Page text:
The camp director said that he wanted me to take back to this country just one message: "Whatever you do, please do what you can to sort out the situation in Somalia." Of course there have to be high-level meetings at the UN and the EU to ensure that the wider international community plays its part, but the deep and long-standing conflict in Somalia will not be solved just by summits in Brussels and New York. We need to support the work of organisations such as the Organisation of Islamic Cooperation, the Governments of Muslim states, who can help, and the African Union. We need to draw not only on the diaspora in Canada, America and continental Europe, but on the Somali diaspora in this country-on their advice, support and wisdom.
Kerry McCarthy (Bristol East) (Lab): In Bristol, there is a very large Somali community, many of whom are my constituents, and their work to send remittances and to support development in Somalia and, indeed, in Somaliland is fantastic, but it is done individually. Does my right hon. and learned Friend think that we could do more to encourage them to come together so that big projects might be funded along with commercial operations, particularly in Somaliland, where ports could be opened up and infrastructure built? Can we do more on that front?
Ms Harman: Yes, I absolutely agree. We need to do a great deal more to recognise remittances. People sometimes think that such activity is undertaken only by Government Departments or by people giving to organisations such as Oxfam, but many individuals give their own money. The cost of sending money is also quite high, and we could do more, such as by creating diaspora bonds to enable people to invest. There are many ways in which we can support remittances, and we should do so.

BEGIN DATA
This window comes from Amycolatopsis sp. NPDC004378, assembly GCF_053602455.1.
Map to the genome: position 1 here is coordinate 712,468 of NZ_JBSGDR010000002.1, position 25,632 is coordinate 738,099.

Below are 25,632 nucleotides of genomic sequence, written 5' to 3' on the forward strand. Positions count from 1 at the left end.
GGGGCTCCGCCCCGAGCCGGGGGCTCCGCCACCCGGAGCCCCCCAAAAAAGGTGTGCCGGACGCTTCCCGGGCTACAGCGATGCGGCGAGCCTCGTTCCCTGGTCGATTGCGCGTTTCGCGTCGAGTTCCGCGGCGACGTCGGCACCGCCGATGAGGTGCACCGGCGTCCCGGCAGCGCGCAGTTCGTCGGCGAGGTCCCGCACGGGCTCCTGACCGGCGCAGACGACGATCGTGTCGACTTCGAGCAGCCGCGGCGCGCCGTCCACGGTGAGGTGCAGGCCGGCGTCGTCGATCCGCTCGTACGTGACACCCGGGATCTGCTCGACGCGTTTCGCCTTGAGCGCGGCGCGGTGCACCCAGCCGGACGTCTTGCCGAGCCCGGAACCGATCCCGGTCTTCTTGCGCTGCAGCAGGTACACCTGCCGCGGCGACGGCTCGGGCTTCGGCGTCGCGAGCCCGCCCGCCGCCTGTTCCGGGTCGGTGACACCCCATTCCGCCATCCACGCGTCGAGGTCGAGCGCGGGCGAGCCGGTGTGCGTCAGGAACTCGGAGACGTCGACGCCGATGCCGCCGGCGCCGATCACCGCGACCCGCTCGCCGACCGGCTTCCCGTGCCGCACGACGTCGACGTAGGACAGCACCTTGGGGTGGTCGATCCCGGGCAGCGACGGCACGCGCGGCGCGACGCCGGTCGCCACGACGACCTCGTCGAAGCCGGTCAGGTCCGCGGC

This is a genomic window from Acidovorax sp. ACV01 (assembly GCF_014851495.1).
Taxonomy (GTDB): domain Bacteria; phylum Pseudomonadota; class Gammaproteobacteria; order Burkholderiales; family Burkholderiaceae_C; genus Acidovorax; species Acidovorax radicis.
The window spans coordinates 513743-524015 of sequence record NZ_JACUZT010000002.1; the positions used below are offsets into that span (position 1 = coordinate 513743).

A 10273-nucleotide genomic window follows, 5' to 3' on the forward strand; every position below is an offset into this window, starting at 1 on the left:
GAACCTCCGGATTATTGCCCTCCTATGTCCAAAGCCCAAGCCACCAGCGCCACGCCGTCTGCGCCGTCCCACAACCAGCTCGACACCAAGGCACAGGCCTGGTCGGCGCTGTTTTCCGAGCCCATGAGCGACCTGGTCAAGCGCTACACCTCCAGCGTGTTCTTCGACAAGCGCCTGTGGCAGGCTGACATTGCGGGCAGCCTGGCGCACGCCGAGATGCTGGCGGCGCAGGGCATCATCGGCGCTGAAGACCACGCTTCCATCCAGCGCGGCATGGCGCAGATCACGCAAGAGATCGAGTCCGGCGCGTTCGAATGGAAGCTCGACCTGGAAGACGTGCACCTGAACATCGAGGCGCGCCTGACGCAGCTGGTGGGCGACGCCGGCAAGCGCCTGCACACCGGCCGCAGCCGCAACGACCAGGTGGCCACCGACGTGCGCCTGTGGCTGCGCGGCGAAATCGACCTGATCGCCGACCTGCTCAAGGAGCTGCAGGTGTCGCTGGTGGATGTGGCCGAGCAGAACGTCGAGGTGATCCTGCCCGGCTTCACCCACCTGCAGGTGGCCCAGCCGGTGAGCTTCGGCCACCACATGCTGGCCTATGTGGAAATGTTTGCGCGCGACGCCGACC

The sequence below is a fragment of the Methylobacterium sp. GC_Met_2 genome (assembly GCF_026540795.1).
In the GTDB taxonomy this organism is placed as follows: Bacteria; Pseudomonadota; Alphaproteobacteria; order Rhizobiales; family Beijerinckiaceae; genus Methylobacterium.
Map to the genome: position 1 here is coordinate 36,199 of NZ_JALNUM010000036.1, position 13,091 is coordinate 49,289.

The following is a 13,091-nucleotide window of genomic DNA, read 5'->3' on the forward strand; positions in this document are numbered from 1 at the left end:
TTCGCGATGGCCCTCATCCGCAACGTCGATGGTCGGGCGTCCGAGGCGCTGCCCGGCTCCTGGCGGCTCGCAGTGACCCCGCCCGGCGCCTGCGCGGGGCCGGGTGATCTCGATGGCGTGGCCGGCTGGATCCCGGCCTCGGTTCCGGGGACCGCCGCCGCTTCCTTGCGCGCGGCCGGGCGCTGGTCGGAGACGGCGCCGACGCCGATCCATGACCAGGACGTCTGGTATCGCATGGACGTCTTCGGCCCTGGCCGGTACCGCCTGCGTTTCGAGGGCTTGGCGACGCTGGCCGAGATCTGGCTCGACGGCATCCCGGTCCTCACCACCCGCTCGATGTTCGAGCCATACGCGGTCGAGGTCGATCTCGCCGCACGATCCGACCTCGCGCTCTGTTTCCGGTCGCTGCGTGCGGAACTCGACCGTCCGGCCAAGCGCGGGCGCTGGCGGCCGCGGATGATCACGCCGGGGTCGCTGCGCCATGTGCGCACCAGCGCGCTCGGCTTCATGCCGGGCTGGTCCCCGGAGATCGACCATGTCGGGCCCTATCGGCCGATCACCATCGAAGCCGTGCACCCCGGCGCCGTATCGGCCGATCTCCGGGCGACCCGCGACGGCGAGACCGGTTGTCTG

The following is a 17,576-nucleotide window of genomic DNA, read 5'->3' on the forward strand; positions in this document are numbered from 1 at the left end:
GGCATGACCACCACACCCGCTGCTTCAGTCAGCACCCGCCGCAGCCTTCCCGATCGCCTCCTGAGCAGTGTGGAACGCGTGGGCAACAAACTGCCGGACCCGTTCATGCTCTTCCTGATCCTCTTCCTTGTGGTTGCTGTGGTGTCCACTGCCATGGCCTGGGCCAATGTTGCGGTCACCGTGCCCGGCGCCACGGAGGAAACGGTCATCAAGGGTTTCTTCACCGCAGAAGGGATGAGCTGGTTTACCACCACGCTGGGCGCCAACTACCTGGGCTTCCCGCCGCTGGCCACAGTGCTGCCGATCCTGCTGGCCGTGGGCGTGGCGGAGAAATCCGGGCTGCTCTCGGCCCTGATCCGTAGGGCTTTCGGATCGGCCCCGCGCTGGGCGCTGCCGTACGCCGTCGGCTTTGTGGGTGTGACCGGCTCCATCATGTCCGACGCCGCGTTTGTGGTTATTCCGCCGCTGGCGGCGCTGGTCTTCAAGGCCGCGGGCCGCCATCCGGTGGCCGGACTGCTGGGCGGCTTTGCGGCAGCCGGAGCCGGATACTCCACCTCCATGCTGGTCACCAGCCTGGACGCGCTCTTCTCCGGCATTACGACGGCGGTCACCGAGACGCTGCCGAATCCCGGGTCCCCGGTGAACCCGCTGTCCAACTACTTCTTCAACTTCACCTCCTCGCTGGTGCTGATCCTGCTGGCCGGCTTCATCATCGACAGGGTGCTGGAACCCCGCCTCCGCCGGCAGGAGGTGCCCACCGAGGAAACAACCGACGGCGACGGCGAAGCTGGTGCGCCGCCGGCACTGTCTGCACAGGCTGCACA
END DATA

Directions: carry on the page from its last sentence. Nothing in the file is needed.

We have no embassy in Somalia, but aid agencies such as Islamic Relief are working on the ground there, and the Government should draw on their expertise in order not to get them involved in politics, but to use their connections with the civil society, which must be built up.
In the immediate term, our Government must continue to give aid to Somalia. They have rightly prioritised aid for conflict-affected states, and Somalia is certainly conflict-affected. They have rightly emphasised, as we did, value for money, auditing and monitoring, but in reality, on aid spent in Somalia, that level of scrutiny will not be possible. We must still give the aid, however, otherwise the Somali people will suffer terribly as they flee and then just become aid-dependent miles from their home, in a camp where there is no future for them. We must continue, and the Opposition will support the Government in continuing, to give aid to Somalia.
The Government must also redouble their efforts to work internationally to tackle climate change and to protect people who are affected by it. Our aid is making a huge difference, but we will prevent suffering in future if, as Oxfam has so clearly demonstrated, we bring about a major change in the way food is produced and distributed. The world produces more food than it needs, yet here in the 21st century 1 billion people go hungry. What is needed is support for greater long-term investment in agriculture, an end to exploitation by international land speculators and action to stop speculation on food commodities which causes prices to soar and means that hungry people cannot afford them.
Our Government will be at the G20 summit in November. I hope that the Secretary of State will ensure that the issues that have been raised by hon. Members in all parts of the House will be high on the agenda, with all the G20 countries not only keeping their promises on aid-Britain has, but others have not-but tackling the inequality and exploitation that sees global wealth accumulate while the poor starve.